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Lives of Doctor Wives: We all sacrifice in this life we’ve chosen

Friday, January 31, 2014

We all sacrifice in this life we’ve chosen

"My first year out of college, I lived at home with my parents. I guess I should be 100% transparent—I lived at home for my last 2 years of school, in order to save money and work more. Full time school plus full time nannying job equals a really busy college student. And then I graduated, got a job in my hometown and paid back my loans. Besides going to see my future husband at his med school, I didn’t have much to do. None of my old friends came back to our town. So, I did what anyone who worked night shift 4 days a week would do--I spent those lonely nights off practicing what I loved. I baked.

I’d quietly toil away in the kitchen, kneading bread, mixing dough, rolling cookies.  Most mornings, my parents awoke to fresh baked something or others to be brought with them to work.  Oh, it’s your boss’ birthday tomorrow? Here’s a three layer Chocolate Guinness Cake for you to bring.  Early morning meeting? Homemade cinnamon rolls with cream cheese frosting.  I remember one morning I had a work meeting. The previous night, I baked up 3 loaves of fresh bread. I grabbed some butter, some of our homemade jam (from the most recent strawberry season) and took that warm bread to the most delicious meeting ever.  
The food was always so well received. It seemed to me that baking was a lost art, and for me it came naturally.  It was a way for me to relax. To decompress after having a tough night working at my “real” job—a nurse.

Then, I got my dream job at a children’s hospital. And I moved in with my DrH. I was truly so excited and happy to finally live with this man who I had been in love with since high school. After 5 years, we were finally at a place in life where we could live our lives together, and not just intersecting every other weekend for a few days at a time.  But with this wonderful change, came a really small apartment with an even smaller kitchen.  I mean really small—standing room for one person only. Can’t open the fridge and the oven at the same time. Only one small square of counter space.  Soon, my favorite hobby and way to relax became a distant memory.  I stopped stocking the kitchen with *the essentials*--they kept going stale before I could use them up.  My first big post-college purchase, my coveted Kitchen Aide Mixer became dusty in the back of the closet.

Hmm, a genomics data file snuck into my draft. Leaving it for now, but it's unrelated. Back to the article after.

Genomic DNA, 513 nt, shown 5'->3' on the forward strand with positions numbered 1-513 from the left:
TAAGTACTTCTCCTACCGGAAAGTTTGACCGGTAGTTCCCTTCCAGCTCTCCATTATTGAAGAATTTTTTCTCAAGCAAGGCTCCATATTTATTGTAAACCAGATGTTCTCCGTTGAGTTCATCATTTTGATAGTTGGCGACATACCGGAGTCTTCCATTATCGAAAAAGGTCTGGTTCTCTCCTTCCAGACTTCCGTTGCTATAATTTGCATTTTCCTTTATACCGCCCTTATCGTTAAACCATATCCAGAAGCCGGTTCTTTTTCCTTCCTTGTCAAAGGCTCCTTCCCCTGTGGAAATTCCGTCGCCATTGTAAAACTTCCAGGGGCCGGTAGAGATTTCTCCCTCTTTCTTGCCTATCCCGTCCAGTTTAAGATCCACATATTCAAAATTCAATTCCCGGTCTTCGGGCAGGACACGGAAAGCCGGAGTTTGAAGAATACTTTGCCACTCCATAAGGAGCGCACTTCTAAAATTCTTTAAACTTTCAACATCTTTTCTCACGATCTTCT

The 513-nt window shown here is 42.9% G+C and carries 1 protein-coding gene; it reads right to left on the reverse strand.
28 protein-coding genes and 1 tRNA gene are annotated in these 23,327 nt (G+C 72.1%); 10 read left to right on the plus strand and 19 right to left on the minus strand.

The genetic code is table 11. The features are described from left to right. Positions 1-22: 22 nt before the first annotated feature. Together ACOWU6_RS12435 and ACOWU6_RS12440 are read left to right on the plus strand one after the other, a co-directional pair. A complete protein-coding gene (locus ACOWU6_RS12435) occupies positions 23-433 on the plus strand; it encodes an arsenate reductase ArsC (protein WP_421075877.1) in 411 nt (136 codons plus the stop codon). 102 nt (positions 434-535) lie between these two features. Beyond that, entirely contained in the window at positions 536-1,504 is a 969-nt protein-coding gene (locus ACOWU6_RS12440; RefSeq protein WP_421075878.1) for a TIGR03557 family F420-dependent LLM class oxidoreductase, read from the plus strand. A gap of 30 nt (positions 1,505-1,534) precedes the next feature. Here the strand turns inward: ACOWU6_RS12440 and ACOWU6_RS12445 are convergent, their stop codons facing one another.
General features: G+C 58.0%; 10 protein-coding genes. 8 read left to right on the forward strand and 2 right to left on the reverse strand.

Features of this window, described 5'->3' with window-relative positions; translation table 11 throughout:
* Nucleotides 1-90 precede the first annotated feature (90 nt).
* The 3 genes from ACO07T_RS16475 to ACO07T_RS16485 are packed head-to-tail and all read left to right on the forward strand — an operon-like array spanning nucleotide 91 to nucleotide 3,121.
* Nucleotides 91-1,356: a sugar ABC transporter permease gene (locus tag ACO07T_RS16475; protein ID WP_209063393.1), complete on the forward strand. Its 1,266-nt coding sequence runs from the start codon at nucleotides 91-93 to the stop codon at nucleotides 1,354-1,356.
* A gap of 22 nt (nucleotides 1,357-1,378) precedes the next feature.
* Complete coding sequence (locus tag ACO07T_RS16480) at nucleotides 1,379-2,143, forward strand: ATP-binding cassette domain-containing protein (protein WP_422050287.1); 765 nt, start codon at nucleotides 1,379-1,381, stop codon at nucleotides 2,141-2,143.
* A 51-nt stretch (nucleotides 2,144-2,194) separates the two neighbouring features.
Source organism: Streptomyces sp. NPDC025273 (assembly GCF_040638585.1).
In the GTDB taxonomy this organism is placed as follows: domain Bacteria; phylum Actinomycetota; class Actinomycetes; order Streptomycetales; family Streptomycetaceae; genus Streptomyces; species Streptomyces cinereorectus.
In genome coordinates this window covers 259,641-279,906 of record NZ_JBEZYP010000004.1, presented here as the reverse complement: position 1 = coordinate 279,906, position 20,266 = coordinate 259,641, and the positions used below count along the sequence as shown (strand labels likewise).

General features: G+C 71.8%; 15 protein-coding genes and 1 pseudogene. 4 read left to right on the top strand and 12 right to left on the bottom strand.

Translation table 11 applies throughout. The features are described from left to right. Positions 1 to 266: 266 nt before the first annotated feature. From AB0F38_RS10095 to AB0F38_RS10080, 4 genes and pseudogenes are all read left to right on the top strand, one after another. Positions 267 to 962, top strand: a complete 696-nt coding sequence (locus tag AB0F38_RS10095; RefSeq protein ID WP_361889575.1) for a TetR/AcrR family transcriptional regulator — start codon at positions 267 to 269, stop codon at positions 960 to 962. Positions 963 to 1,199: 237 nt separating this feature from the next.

My husband knew that I missed it.  But really, there wasn’t anything either of us could do about it. We couldn’t afford to move to a bigger apartment with a bigger kitchen.  He didn’t want to live farther from school.  And it really wasn’t that important in the grand scheme of things. I was willing to sacrifice this part of me for the good of our relationship and our lives.

I gave up an important part of my life. I sacrificed. I continue to sacrifice for the sake of training. We all do in this Doctor’s Wife life we lead. We’re now in our first year of residency, and things are a little better. Now, we have dual income which means a better apartment with a HUGE kitchen.  We aren’t poor, but we’re not rich. We’ve come a long way in the last few years.  And it’s an adjustment.

I’ve been baking a bit here and there. But I’m not as drawn to it as I once was.  The measuring and feeling and tasting that used to come naturally don’t anymore.  Maybe I’ll get it back. Maybe I won’t.  I’m really worried I won’t. I’m worried it will be the part of me that I lost to training. It seems so silly, but to me it’s not.  Baking was one thing I always pictured myself doing with a couple babies under my feet, helping me pour flour into a bowl, spilling it on the floor in the process. It was something that I treasured for the art of it, for the simplicity, for the deliciousness that resulted.  Now, it’s gone.

We all sacrifice in this life we’ve chosen. We sacrifice our husbands, our families, our friendships.  We lose days upon weeks upon years of time that could have been spent in other ways.  We lose pieces of our relationships with our husbands, with the hope that one day we’ll be able to sew all of those pieces back together.  And sometimes, we lose pieces of ourselves."

Alli Chan (Alli RN on facebook)

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